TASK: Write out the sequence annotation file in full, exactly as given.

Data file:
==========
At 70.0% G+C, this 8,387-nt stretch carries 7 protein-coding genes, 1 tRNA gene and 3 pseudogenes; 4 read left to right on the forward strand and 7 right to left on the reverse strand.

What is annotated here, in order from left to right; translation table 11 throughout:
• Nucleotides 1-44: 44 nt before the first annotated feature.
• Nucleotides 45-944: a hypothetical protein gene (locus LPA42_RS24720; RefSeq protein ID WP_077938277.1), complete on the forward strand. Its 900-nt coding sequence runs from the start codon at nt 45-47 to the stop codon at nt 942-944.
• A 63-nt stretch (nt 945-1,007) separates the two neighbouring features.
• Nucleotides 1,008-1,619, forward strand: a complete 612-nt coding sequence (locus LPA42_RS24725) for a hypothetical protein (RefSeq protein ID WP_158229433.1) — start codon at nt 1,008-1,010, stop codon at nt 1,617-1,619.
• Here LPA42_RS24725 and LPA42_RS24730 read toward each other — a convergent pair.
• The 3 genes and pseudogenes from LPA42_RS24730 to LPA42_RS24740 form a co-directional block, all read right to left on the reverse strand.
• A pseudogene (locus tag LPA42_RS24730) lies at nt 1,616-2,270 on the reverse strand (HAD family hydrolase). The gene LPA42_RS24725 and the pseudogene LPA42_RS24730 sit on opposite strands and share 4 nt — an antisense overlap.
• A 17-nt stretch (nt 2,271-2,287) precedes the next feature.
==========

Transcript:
At 70.0% G+C, this 8,387-nt stretch carries 7 protein-coding genes, 1 tRNA gene and 3 pseudogenes; 4 read left to right on the forward strand and 7 right to left on the reverse strand.

What is annotated here, in order from left to right; translation table 11 throughout:
• Nucleotides 1-44: 44 nt before the first annotated feature.
• Nucleotides 45-944: a hypothetical protein gene (locus LPA42_RS24720; RefSeq protein ID WP_077938277.1), complete on the forward strand. Its 900-nt coding sequence runs from the start codon at nt 45-47 to the stop codon at nt 942-944.
• A 63-nt stretch (nt 945-1,007) separates the two neighbouring features.
• Nucleotides 1,008-1,619, forward strand: a complete 612-nt coding sequence (locus LPA42_RS24725) for a hypothetical protein (RefSeq protein ID WP_158229433.1) — start codon at nt 1,008-1,010, stop codon at nt 1,617-1,619.
• Here LPA42_RS24725 and LPA42_RS24730 read toward each other — a convergent pair.
• The 3 genes and pseudogenes from LPA42_RS24730 to LPA42_RS24740 form a co-directional block, all read right to left on the reverse strand.
• A pseudogene (locus tag LPA42_RS24730) lies at nt 1,616-2,270 on the reverse strand (HAD family hydrolase). The gene LPA42_RS24725 and the pseudogene LPA42_RS24730 sit on opposite strands and share 4 nt — an antisense overlap.
• A 17-nt stretch (nt 2,271-2,287) precedes the next feature.